Alfie Evans dies after life support withdrawn

23-month-old boy at centre of international legal dispute passed away after five days breathing without assistance

Alex Matthews-King
Health Correspondent
Saturday 28 April 2018 08:08
Alfie Evans dies aged 23 months

The parents of Alfie Evans have said they are “heartbroken” after their son died in the early hours of Saturday morning.

A statement posted on Facebook by Kate James and Thomas Evans said the 23-month-old – who was being treated at Alder Hey Children’s Hospital in Liverpool – died at 2.30am.

The youngster was at the centre of a legal battle over his treatment that touched hearts around the world.

The post on Facebook said: “Our baby boy grew his wings tonight at 2:30 am. We are heart broken. Thankyou everyone for all your support.”

Alfie had been breathing on his own with just supplementary oxygen after having life support withdrawn around 9pm on Monday as part of his move to end of life care.

The previous day a group of 200 supporters who held protests and vigils outside Alder Hey, had tried to storm the hospital after the European Court of Human Rights rejected an application for Alfie to be taken out of the country for treatment.

Mr Evans, 21 and Ms James, 20, had fought to take their son to Italy in the hopes that doctors there could diagnose Alfie’s condition, or prolong his life, though the family’s legal team had made clear they were not expecting a cure.

Despite being granted Italian citizenship on the intervention of the Pope the family’s attempt to take Alfie out of the UK was again blocked by the UK Court of Appeal.

Mr Evans said their lives had been “turned upside down” by the “intense focus” his case had received.

“Our little family along with Alder Hey has become the centre of attention for many people around the world and it has meant we have not been able to live our lives as we would like,” he said.

The fierce public campaign in support of the family also led to doctors,nurses and other people working at Alder Hey being “at the centre of a social media storm”.

Staff condemned the “guerilla tactics” of the so-called Alfie’s Army supporters, which included abuse and threats online, and even suggestions that they would pull the fire alarm and force evacuation of the hospital.

Merseyside Police eventually issued a warning and said it would investigate comments being made about the hospital online.

After accepting that their options had been exhausted, Alfie’s parents sought to build bridges with medical staff and pledged to work alongside doctors to give him “the dignity and comfort” he needed.

He said: “We... thank Alder Hey staff at every level for their dignity and professionalism during what must be an incredibly difficult time for them too.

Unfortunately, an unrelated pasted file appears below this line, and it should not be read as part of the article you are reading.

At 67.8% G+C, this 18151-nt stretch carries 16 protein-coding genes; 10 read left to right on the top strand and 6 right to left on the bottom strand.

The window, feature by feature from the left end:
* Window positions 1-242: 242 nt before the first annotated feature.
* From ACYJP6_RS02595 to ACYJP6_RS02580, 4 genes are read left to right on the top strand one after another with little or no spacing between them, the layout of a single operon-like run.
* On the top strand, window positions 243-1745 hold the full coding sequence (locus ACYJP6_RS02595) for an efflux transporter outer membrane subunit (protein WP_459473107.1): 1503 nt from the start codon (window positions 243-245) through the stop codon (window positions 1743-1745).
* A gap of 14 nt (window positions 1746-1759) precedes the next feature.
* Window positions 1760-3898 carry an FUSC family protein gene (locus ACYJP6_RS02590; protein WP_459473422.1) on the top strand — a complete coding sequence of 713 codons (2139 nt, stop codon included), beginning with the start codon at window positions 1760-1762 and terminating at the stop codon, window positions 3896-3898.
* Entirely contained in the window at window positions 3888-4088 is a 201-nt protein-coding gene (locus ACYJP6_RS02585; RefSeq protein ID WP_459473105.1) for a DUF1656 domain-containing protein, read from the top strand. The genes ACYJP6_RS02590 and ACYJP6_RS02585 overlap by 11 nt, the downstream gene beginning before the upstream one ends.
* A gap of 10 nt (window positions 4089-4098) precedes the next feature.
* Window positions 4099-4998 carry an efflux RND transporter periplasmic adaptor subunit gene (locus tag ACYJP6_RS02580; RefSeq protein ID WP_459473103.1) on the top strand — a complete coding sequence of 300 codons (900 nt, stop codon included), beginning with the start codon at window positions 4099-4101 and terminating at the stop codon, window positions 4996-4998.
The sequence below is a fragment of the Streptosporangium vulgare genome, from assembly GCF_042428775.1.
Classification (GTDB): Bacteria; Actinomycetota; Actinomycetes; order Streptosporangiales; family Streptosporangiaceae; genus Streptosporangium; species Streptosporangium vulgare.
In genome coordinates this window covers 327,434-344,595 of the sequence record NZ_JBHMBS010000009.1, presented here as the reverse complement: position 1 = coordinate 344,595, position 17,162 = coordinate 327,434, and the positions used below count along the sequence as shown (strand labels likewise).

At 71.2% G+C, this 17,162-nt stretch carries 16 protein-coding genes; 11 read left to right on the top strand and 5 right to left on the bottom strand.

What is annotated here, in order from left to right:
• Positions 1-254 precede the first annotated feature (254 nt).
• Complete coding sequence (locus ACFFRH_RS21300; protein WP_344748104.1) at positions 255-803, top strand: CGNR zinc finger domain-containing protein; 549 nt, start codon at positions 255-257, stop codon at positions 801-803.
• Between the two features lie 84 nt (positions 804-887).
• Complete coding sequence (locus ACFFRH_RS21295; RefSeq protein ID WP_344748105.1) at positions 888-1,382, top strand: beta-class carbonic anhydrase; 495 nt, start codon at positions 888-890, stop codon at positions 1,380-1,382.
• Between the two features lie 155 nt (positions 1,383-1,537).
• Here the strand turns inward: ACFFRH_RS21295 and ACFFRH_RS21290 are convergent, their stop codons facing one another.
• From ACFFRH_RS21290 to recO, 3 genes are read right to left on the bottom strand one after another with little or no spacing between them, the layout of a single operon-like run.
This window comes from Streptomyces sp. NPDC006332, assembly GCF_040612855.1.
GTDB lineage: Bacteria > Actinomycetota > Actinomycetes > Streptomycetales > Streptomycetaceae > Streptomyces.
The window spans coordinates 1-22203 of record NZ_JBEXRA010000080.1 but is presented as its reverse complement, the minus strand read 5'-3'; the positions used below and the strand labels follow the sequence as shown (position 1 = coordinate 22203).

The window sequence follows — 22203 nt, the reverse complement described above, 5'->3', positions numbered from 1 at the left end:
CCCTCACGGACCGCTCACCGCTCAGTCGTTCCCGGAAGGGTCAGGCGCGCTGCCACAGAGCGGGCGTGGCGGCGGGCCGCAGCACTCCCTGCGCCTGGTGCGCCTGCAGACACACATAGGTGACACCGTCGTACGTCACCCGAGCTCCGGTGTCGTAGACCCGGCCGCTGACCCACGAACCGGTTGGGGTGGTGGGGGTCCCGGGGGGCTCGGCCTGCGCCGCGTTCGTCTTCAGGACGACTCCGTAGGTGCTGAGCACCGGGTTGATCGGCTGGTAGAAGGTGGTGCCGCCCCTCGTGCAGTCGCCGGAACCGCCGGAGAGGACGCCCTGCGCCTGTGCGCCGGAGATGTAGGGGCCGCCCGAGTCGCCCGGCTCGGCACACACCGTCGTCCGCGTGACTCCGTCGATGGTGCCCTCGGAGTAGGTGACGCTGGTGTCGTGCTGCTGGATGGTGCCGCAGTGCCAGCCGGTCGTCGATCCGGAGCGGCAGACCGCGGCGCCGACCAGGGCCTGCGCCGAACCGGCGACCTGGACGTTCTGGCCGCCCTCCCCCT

“Together we recognise the strains (that) recent events have put upon us all and we now wish for privacy for everyone concerned.”

As in the case of Charlie Gard, Alfie’s treatment was seized upon by right wing and pro-life Christian groups in the UK and US who funded legal appeals, though the Court of Appeal said there was a “darker side” to the offers of support.

It has led to false claims that in a system like the NHS the government can decide who lives and dies, however the decision to move to end of life care was made by the medical team and upheld by the courts.

In the medical evidence put before the court, which was not contested by the family, doctors said Alfie is unable to swallow, see, or hear and has “profound developmental delay”.

It adds: “He will never make any developmental progress [motor skills, vision, hearing, social, emotional],” and does not respond to pin prick tests or other uncomfortable stimulation.

Alfie’s condition was not formally diagnosed and this was part of the reason for the fight to keep him on life support, but the judgement was made in part on the basis of scans which showed profound damage to his brain with no prospect of recovery.

In its judgement the Court of Appeal said the parents had received “misleading” legal advice that the should be able to take Alfie out of Alder Hey’s care, and said the Italian medical team had not suggested they had alternative treatment or tests that could help.

It added that it was “wholly wrong” to suggest that the “the parents own views can trump the judicial determination” on Alfie’s best interests, as had been proposed by the parents’ barrister.

A statement released by Alder Hey Children’s hospital on Saturday morning, said: “We wish to express our heartfelt sympathy and condolences to Alfie’s family at this extremely distressing time.

“All of us feel deeply for Alfie, Kate, Tom and his whole family and our thoughts are with them”.

Adding that this had been a “devastating journey” and the family’s privacy should be respected.

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